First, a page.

According to data compiled by INRIX, a world-leader in mobility data, Galway is the seventh-worst city in Europe for congestion, an 84% increase on its position in 2021.
The data shows that Galway places in the worst 50 cities in the world for congestion – taking 39th place, with Dublin the only other Irish city placing higher at Number 12.
While the figures show that car traffic has not fully returned to pre-Covid levels, the 2022 figures came within 13% of 2019 congestion rates.
This was despite vast numbers continuing to work from home last year, a worrying trend according to the local People Before Profit representative Adrian Curran.
In Cork, Limerick and Dublin, there had been a more lasting effect, showing decreases of 20%, 26% and 29% respectively, he said.
This is a shortened preview version of this story. To read the rest of the article, see the January 27 edition of the Galway City Tribune. You can support our journalism by buying a digital edition HERE.
Galway 2020 paid €110,000 for PR while cutting spends on arts events
From this week’s City Tribune – Galway 2020’s bank account statements for five months of 2020 reveal thousands of euro were spent on public relations firms and media advertising when its cultural programme was being cut and ‘revised’ during the upheaval at the onset of Covid-19.
The AIB statements date from April to September of 2020, when Covid-19 had seriously curtailed cultural activities of Galway 2020, the company behind the city and county’s European Capital of Culture. They show more than €110,000 was paid to Dublin-based public relations firm Q4 PR, in three separate payments in April, May and June of 2020.
Thousands more were paid to other public relations firms, radio stations and, to a lesser extent, newspapers.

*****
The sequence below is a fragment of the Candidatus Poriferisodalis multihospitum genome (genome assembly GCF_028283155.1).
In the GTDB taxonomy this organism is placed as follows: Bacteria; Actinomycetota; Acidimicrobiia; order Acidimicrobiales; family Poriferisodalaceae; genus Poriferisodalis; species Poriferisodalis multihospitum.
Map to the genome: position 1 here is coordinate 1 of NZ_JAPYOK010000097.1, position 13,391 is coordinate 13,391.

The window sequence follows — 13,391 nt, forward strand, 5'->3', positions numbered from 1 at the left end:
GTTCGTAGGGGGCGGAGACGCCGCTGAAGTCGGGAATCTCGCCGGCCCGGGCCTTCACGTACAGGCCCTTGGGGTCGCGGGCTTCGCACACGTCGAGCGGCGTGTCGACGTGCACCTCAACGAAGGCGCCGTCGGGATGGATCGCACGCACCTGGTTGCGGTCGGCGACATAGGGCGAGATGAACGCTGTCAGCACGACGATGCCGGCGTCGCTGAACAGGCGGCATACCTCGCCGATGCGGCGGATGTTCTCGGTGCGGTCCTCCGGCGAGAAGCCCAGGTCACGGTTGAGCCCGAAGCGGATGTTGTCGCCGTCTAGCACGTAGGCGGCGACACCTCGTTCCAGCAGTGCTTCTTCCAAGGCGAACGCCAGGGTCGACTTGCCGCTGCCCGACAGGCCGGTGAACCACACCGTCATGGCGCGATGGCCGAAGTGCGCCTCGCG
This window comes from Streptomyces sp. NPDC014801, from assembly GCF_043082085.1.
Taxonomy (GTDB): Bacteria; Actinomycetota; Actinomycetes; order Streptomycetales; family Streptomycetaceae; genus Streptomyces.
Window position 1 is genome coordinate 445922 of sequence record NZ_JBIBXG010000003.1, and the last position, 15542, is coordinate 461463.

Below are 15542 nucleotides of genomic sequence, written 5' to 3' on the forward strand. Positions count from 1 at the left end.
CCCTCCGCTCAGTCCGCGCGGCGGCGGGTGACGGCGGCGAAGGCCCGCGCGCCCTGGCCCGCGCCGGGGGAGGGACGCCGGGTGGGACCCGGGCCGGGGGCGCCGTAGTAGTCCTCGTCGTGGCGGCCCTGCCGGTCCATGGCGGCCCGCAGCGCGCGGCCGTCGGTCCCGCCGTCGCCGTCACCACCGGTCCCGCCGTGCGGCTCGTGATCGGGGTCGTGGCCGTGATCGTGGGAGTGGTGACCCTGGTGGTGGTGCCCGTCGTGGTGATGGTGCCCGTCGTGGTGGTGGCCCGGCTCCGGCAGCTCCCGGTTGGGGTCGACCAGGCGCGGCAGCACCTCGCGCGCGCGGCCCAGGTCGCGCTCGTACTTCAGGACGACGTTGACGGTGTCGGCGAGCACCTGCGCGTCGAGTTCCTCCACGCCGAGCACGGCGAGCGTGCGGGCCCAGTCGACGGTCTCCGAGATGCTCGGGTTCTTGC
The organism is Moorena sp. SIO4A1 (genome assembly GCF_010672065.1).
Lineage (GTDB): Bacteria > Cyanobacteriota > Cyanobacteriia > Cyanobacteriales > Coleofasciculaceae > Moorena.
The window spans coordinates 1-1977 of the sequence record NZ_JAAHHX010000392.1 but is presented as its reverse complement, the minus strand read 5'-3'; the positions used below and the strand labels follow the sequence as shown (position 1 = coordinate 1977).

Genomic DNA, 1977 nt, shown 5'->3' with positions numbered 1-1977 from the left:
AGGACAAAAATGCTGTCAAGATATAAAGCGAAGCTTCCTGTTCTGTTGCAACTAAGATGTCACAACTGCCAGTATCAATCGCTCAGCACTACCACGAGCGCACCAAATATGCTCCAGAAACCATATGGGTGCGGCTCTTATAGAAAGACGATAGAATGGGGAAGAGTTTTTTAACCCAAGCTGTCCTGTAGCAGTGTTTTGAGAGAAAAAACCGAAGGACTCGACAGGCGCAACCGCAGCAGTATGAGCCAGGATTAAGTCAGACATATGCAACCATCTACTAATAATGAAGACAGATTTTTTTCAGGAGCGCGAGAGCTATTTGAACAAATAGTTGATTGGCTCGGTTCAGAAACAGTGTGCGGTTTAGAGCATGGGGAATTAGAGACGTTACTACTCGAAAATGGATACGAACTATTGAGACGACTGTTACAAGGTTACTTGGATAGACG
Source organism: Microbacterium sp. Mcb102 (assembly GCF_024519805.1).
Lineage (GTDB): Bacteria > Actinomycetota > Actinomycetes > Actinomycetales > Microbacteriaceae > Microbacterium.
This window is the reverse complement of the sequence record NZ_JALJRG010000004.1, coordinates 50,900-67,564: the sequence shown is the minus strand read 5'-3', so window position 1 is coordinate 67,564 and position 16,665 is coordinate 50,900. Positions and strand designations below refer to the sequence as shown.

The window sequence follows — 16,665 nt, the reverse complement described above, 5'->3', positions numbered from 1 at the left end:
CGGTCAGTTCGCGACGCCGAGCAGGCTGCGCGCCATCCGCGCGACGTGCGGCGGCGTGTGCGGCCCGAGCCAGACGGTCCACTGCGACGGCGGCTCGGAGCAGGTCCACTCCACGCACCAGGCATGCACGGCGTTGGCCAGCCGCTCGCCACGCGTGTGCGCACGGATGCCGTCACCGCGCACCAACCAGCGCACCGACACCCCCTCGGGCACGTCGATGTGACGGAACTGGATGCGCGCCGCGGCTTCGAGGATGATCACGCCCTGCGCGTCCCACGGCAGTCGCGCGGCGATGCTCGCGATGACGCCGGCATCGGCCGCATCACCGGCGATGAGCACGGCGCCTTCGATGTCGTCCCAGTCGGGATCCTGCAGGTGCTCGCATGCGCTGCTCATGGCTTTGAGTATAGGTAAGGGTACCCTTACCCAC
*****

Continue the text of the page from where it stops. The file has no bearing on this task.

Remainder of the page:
In March of that year, Galway 2020 announced it was reviewing its programme of events due to Covid-19 restrictions imposed by Government after a global pandemic was declared, curtailing all events.
On April 7, it confirmed it was laying off staff and had ended its agreement with Helen Marriage and Artichoke which was providing creative direction.
Later that month, it issued statements to say it was exploring a ‘re-imagined’ programme of events to take place at the end of 2020 and 2021.
Although the amounts paid to media and PR companies other than Q4 PR are relatively small, compared with expenditure on other headings, the payments suggest the importance Galway 2020 placed on image and public perception around that time.
The bank statements were released to the Galway City Tribune following a protracted Freedom of Information request and after an appeal to the Office of Information Commissioner.
Many of the payees in the bank statements were redacted but the names of several PR and media organisations are listed as having been paid by Galway 2020.
This is a shortened preview version of this story. To read the rest of the article with details of the spending, see the January 27 edition of the Galway City Tribune. There is also coverage of this week’s rebranding and new vision of Galway 2020. You can support our journalism by buying a digital edition HERE.